The Common Core: Keep it or Lose it?

In the recent world of politics, GOP candidates have vehemently addressed that they are not fans of the Common Core, which outlines skills students should learn and know in math and reading by the end of each grade. A recent article explains, “This curriculum puts an emphasis on critical thinking, rather than memorization, and collaborative learning.” In other words, instead of simply teaching multiplication tables, schools are adopting “an ‘inquiry method’ of learning, in which children are supposed to discover the knowledge for themselves.”

Donald Trumps position? “We’re getting rid of Common Core…I want local education. I want the parents, and I want all of the teachers, and I want everybody to get together around a school and to make education great.”

Senator Ted Cruz agrees with Trump, and says, “Common Core is a disaster. And if I am elected president, in the first days as president I will direct the Department of Education that Common Core ends that day.”

The Common Core began as a state-driven campaign to raise learning standards for the nation’s schoolchildren. The goal was to make sure that all students of a certain grade level were on track with one another, meaning that 6th graders in Kentucky were on the same learning track as 6th graders in Connecticut, and so on. The end goal was making sure that these standards were reached, which ensured that they were prepared for college, and the real world.

The backlash began when the Race to the Top program was launched by the federal government. The government was giving education grants to states that promoted higher academic standards, however, that grant money is gone and the new education law bars future use of incentives for embracing Common Core or any standards.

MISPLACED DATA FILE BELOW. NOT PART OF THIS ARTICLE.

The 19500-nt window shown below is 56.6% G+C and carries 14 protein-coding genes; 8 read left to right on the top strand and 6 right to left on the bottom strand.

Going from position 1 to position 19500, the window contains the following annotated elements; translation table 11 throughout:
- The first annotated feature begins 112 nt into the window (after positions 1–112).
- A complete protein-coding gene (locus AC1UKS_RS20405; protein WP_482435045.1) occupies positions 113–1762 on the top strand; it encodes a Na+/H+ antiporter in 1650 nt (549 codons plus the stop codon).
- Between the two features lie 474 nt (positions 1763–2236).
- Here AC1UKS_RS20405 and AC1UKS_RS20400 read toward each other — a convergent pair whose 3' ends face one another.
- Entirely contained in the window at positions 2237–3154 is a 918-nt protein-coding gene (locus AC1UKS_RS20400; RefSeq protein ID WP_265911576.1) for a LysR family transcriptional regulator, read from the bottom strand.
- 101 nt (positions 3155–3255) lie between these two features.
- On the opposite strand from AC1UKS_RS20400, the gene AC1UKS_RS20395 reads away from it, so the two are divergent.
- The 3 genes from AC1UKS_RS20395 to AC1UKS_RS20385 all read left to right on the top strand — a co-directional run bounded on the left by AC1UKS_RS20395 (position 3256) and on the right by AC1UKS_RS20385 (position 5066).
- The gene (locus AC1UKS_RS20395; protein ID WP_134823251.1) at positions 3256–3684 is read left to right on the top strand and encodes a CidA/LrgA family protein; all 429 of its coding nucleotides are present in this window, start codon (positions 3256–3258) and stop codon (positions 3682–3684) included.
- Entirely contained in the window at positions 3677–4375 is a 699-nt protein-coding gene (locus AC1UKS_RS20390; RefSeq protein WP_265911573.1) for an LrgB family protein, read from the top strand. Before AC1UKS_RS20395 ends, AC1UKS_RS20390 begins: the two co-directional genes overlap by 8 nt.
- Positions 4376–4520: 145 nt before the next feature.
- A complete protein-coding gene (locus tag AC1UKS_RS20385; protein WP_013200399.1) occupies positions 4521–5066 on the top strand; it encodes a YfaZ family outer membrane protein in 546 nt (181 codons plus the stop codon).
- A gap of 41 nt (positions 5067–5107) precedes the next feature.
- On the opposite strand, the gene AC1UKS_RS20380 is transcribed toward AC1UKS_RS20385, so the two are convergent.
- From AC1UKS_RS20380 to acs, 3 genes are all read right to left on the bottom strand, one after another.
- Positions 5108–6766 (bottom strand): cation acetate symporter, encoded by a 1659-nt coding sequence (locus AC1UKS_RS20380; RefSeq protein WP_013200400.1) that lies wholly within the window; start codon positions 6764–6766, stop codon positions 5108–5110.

The education law passed Congress in December with obvious support from both parties and was quickly signed by President Barack Obama. The law aims to restore the highly controversial No Child Left Behind Act and greatly limits the federal government’s role in public schools, including its powers to push academic standards.

By 2013, 45 states had adopted the standards. The following year, Indiana became the first state to withdraw formally from Common Core. followed by South Carolina and Oklahoma, as conservatives complained the standards represented a federal takeover of education. Many parents also expressed frustration with Common Core, baffled by a new way of looking at math that left them unable to help their kids with their homework.

Some say that the Common Core will stay solely because states don’t have the time or money to create something new.

Whether it is here to stay or not, here are a few emails from an article that explain the frustrations that teachers and students have found while using the common core:

“They implemented Common Core this year in our school system in Tennessee. I have a third grader who loved math and got A’s in math until this year, where he struggles to get a C. He struggles with “explaining” how he got his answer after using “mental math.” In fact, I had no idea how to explain it! It’s math 2+2=4. I can’t explain it, it just is.”

“I am teaching the traditional algorithm this year to my third graders, but was told next year with Common Core I will not be allowed to. They should use mental math, and other strategies, to add. Crazy! I am so outraged that I have decided my child is NOT going to public schools until Common Core falls flat.”

 

 

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